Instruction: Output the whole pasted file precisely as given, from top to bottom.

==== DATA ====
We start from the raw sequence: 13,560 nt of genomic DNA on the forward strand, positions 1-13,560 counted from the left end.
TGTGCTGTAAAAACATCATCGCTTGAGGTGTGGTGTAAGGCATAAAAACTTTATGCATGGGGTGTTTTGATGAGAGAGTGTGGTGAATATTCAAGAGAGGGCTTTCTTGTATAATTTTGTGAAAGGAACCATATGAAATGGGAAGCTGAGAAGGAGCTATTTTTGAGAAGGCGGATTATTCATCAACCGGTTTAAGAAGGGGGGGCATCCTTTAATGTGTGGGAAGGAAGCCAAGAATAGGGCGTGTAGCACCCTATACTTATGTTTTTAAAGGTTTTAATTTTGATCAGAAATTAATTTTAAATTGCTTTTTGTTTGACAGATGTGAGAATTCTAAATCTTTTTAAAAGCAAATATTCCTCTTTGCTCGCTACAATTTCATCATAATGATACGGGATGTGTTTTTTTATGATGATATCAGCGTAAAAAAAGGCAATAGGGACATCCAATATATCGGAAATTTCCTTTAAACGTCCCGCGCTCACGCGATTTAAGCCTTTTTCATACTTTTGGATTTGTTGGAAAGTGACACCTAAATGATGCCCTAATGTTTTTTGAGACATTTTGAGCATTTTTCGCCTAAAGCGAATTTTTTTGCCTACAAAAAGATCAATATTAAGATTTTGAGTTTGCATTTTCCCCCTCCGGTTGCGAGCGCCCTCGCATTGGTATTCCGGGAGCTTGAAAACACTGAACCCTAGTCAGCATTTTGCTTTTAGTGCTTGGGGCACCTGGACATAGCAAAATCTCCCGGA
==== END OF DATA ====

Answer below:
We start from the raw sequence: 13,560 nt of genomic DNA on the forward strand, positions 1-13,560 counted from the left end.
TGTGCTGTAAAAACATCATCGCTTGAGGTGTGGTGTAAGGCATAAAAACTTTATGCATGGGGTGTTTTGATGAGAGAGTGTGGTGAATATTCAAGAGAGGGCTTTCTTGTATAATTTTGTGAAAGGAACCATATGAAATGGGAAGCTGAGAAGGAGCTATTTTTGAGAAGGCGGATTATTCATCAACCGGTTTAAGAAGGGGGGGCATCCTTTAATGTGTGGGAAGGAAGCCAAGAATAGGGCGTGTAGCACCCTATACTTATGTTTTTAAAGGTTTTAATTTTGATCAGAAATTAATTTTAAATTGCTTTTTGTTTGACAGATGTGAGAATTCTAAATCTTTTTAAAAGCAAATATTCCTCTTTGCTCGCTACAATTTCATCATAATGATACGGGATGTGTTTTTTTATGATGATATCAGCGTAAAAAAAGGCAATAGGGACATCCAATATATCGGAAATTTCCTTTAAACGTCCCGCGCTCACGCGATTTAAGCCTTTTTCATACTTTTGGATTTGTTGGAAAGTGACACCTAAATGATGCCCTAATGTTTTTTGAGACATTTTGAGCATTTTTCGCCTAAAGCGAATTTTTTTGCCTACAAAAAGATCAATATTAAGATTTTGAGTTTGCATTTTCCCCCTCCGGTTGCGAGCGCCCTCGCATTGGTATTCCGGGAGCTTGAAAACACTGAACCCTAGTCAGCATTTTGCTTTTAGTGCTTGGGGCACCTGGACATAGCAAAATCTCCCGGA